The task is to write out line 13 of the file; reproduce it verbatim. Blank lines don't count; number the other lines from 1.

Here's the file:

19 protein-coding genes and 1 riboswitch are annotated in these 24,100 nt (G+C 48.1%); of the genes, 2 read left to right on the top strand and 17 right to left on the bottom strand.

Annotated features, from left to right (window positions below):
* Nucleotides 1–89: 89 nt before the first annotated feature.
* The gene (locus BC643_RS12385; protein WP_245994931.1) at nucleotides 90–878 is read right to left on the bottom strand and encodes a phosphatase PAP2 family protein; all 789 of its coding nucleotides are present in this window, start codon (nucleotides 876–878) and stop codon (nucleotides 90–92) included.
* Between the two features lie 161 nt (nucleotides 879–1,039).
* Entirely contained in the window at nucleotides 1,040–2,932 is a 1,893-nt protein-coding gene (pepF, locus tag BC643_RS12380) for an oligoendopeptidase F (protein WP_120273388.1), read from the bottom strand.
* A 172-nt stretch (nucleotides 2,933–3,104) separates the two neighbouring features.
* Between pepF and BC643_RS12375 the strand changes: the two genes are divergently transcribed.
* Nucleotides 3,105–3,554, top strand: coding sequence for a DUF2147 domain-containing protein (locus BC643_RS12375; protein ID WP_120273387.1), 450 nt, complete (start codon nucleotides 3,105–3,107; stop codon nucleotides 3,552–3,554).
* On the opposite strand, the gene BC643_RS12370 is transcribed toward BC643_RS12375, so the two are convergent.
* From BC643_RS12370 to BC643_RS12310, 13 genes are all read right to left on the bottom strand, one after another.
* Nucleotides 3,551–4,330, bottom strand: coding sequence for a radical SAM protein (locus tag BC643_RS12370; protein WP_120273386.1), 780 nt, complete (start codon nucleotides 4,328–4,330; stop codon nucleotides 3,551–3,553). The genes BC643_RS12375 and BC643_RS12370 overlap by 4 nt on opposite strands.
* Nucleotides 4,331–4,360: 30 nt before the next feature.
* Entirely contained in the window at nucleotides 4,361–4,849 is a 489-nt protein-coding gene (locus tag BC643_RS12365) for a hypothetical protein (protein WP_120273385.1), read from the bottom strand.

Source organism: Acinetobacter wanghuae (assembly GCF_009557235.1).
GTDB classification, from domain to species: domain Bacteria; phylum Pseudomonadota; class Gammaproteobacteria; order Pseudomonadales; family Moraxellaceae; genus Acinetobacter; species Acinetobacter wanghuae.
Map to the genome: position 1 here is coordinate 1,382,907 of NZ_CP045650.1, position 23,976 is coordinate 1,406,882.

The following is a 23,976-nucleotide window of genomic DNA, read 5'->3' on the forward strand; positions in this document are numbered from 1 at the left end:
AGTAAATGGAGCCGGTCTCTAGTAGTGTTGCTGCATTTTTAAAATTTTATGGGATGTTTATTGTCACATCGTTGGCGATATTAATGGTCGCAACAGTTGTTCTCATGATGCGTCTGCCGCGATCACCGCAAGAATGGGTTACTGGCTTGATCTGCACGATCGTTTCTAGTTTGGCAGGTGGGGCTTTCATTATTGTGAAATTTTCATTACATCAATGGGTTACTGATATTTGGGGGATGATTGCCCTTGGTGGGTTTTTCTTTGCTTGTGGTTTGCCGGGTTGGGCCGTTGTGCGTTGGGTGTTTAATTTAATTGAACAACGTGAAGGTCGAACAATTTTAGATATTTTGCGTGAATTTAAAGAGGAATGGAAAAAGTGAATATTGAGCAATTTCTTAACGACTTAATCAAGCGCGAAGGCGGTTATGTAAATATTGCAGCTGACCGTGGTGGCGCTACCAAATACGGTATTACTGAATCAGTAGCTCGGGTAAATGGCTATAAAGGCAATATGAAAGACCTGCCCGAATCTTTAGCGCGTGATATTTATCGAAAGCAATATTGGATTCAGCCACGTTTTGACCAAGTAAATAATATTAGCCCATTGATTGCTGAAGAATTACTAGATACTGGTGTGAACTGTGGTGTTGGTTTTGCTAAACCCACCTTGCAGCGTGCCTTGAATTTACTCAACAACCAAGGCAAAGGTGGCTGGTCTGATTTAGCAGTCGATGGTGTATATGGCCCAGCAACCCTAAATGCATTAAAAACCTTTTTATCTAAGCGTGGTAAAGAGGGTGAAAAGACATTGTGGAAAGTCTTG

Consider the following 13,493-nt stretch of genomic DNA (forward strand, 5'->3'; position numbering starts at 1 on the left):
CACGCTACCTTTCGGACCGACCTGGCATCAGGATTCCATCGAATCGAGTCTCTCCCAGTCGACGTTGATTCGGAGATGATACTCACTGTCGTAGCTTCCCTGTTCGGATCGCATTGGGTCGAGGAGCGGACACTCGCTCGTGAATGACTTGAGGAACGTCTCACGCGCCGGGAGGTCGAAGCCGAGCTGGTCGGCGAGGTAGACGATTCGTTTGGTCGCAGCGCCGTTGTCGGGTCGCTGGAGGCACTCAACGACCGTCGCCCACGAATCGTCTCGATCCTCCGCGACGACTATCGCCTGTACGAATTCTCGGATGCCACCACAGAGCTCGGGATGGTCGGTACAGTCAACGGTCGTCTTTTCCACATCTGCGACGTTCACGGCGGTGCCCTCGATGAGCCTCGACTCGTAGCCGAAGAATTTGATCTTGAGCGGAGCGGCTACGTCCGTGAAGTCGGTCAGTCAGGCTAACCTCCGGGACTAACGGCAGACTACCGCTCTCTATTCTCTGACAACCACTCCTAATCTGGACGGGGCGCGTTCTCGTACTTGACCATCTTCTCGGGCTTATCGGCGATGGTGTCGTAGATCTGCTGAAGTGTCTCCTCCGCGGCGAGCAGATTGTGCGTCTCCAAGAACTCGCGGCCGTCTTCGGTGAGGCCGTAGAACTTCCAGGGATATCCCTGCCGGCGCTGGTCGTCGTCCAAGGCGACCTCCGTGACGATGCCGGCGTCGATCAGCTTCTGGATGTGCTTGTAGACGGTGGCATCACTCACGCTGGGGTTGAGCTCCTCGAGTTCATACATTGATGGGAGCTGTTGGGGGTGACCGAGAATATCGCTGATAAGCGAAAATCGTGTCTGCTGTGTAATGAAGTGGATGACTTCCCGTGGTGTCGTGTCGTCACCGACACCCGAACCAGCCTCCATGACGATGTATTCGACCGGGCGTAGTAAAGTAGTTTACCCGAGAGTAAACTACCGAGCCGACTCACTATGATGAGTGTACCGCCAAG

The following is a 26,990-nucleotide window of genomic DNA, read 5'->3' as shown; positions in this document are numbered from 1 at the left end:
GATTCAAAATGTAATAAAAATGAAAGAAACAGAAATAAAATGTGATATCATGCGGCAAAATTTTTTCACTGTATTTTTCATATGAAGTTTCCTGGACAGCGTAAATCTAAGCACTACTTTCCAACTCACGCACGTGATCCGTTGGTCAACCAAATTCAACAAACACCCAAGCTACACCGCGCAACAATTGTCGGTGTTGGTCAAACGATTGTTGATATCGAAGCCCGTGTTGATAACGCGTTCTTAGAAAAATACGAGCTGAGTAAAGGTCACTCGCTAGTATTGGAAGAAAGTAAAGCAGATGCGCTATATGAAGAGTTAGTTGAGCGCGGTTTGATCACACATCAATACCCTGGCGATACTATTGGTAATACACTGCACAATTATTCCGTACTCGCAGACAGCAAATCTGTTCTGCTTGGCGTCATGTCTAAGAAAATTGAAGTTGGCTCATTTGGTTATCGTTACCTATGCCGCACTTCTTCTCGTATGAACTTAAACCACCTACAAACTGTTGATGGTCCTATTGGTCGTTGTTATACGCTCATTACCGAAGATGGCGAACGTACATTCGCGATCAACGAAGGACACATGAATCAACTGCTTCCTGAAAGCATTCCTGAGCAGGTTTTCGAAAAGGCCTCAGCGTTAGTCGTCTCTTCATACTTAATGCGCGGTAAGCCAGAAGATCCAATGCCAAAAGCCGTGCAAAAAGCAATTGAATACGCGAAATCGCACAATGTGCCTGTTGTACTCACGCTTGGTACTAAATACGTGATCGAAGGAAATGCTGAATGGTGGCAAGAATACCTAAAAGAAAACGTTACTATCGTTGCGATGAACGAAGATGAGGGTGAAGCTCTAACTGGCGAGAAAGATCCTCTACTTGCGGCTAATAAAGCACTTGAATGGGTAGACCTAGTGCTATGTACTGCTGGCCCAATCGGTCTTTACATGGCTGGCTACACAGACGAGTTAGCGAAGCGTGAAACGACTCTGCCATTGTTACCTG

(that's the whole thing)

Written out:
* Nucleotides 4,331–4,360: 30 nt before the next feature.